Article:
Let me tell you a story

Two months ago I started to learn
more about impact measurement andat this moment,  I feel I have just scratched the surface.There
is so much more to come.

I have learnt that impact
measurement and broadly the evidence or results-oriented approach received
increasing interest in the last years in development practice. This is mainly driven
by the purpose of using the evidence gathered for learning and improvement. At
the same time, I also came across views on some challenges in doing impact
measurement. I will continue by first briefly presenting some of these challenges
and second, by introducing what I think can be an answer on how to tackle some
of them.

There is broad agreement about
the need to understand the impact of development interventions. However, doing
impact measurement also comes with it’s challenges and concerns. Parts of these
are expressed
in the views Duncan Green gathered from
a debate about the results based agenda[T1] .
For instance, some of the concerns expressed were that development practitioners face problems such as limited resources or time pressure that risks
to affect their work in promoting the change they aim for i.e. impact
the lives of people living in poverty and injustice.


Source: https://oxfamblogs.org/fp2p/icymi-best-of-this-summers-book-reviews-the-politics-of-evidence/#prettyPhoto

Further, the issue of “power
relations” and empowerment of beneficiaries also came up. As
Rosalind Eyben and Chris Roche argue
the risk is that a pure technical
evidence approach that treats people as subjects in need of a “treatment”
rather than citizens with a political voice might hide the structural causes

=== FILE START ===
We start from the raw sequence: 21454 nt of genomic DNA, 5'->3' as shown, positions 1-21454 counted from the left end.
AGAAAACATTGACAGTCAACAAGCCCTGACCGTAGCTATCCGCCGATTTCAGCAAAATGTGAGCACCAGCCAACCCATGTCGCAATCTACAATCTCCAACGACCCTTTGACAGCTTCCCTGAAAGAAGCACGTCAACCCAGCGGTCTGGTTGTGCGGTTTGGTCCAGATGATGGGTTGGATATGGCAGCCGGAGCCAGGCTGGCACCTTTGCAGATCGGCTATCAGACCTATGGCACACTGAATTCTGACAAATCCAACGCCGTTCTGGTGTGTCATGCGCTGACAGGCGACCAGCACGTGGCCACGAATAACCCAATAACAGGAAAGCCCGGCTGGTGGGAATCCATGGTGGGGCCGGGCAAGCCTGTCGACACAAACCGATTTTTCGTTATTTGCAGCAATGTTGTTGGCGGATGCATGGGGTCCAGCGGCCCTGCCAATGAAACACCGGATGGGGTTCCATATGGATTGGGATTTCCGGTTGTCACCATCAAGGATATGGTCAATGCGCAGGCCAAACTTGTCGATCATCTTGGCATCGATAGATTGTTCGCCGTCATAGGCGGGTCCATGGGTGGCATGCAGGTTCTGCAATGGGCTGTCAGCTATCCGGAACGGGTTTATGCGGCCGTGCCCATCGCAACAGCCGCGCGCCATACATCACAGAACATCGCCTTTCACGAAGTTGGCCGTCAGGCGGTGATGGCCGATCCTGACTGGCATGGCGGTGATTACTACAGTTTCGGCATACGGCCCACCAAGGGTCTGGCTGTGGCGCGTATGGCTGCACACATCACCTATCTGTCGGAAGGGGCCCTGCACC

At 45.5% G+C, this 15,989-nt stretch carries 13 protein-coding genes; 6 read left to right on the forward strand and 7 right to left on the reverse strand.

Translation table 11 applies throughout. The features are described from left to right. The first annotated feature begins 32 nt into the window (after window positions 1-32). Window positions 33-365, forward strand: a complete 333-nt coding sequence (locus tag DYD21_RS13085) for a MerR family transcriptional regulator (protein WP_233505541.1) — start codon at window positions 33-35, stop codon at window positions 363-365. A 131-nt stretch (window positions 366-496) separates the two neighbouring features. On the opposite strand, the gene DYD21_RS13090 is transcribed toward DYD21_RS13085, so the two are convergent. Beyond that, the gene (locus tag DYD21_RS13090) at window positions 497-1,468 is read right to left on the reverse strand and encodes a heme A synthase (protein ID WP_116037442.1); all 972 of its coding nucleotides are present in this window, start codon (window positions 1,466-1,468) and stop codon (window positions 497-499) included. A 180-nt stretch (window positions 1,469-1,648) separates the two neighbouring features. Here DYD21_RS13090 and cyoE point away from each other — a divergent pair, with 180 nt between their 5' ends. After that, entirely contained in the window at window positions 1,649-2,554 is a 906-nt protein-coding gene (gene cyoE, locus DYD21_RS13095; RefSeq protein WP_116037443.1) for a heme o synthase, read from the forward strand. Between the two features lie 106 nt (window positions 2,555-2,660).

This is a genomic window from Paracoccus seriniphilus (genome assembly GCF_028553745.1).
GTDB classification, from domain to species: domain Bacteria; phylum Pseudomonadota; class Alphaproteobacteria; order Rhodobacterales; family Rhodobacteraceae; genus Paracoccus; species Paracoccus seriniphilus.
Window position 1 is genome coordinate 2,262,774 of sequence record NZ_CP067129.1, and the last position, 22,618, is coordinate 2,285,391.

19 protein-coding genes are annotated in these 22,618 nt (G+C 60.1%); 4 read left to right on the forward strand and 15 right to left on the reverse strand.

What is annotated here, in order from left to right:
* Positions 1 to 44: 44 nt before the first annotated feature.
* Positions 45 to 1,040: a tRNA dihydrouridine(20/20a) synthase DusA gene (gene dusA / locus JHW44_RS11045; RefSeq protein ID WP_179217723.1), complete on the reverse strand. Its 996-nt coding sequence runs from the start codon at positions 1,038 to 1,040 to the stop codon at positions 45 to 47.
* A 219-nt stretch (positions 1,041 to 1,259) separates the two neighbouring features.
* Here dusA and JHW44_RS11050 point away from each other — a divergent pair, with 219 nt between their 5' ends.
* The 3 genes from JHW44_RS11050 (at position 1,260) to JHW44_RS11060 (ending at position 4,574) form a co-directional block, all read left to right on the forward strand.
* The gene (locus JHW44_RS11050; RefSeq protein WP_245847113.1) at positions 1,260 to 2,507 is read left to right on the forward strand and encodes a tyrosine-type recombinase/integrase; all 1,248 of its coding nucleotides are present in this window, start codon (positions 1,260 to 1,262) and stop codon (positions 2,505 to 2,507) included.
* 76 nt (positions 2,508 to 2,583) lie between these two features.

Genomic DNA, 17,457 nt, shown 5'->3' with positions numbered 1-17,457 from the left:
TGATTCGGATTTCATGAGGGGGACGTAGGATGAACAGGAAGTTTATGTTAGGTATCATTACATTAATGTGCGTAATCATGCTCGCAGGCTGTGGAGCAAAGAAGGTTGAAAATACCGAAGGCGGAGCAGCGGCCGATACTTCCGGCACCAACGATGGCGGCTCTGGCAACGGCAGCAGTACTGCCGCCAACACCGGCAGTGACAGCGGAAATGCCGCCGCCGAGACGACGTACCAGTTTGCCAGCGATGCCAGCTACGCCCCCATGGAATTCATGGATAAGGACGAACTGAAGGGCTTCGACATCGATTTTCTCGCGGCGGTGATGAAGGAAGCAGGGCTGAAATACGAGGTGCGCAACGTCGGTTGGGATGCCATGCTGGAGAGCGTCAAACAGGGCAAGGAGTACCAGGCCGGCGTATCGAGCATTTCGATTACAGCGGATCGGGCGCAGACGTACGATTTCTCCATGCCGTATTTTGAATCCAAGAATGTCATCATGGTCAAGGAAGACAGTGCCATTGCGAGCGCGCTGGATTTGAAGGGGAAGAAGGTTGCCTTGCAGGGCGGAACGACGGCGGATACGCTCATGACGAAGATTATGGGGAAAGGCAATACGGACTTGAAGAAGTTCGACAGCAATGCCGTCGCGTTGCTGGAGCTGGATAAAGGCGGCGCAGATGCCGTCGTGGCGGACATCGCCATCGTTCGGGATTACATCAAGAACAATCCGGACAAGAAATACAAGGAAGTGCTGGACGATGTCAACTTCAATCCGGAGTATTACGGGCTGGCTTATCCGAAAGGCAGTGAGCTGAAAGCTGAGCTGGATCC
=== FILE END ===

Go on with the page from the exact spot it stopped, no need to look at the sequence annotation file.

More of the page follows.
and consequences of inequity.

Some of the solutions they suggest
refer to “Engaging with a wider and more diverse group of policy actors in the
state, civil society and the private sector; whenever possible, supporting
debate, locally-driven problem solving, and independent research. It means
avoiding overly linear project-based aid modalities that demand omniscience
before they have even begun”.As it can be seen there is a recommendation to seek
ways of promoting locally-driven problem solving, more exhaustive research and engagement
with beneficiaries.

And a way of doing this, I think, is
by using a mixed methods research design for impact measurement. This is
increasingly promoted in academia in the last years and it is gradually being
adopted also by policymakers and NGOs.

There are various advantages of
using a mixed methods research design in impact measurement. A mixed methods
research gains in complementary because either quantitative or qualitative
methods may be insufficient by itself. This helps to understand and exploit
strengths and biases inherent to each method. Further, it allows the researcher
to see his work through multiple angles since quantitative and qualitative
methods provide different “pictures” and increase validity through
triangulation. Lastly but maybe most important, it includes “voice of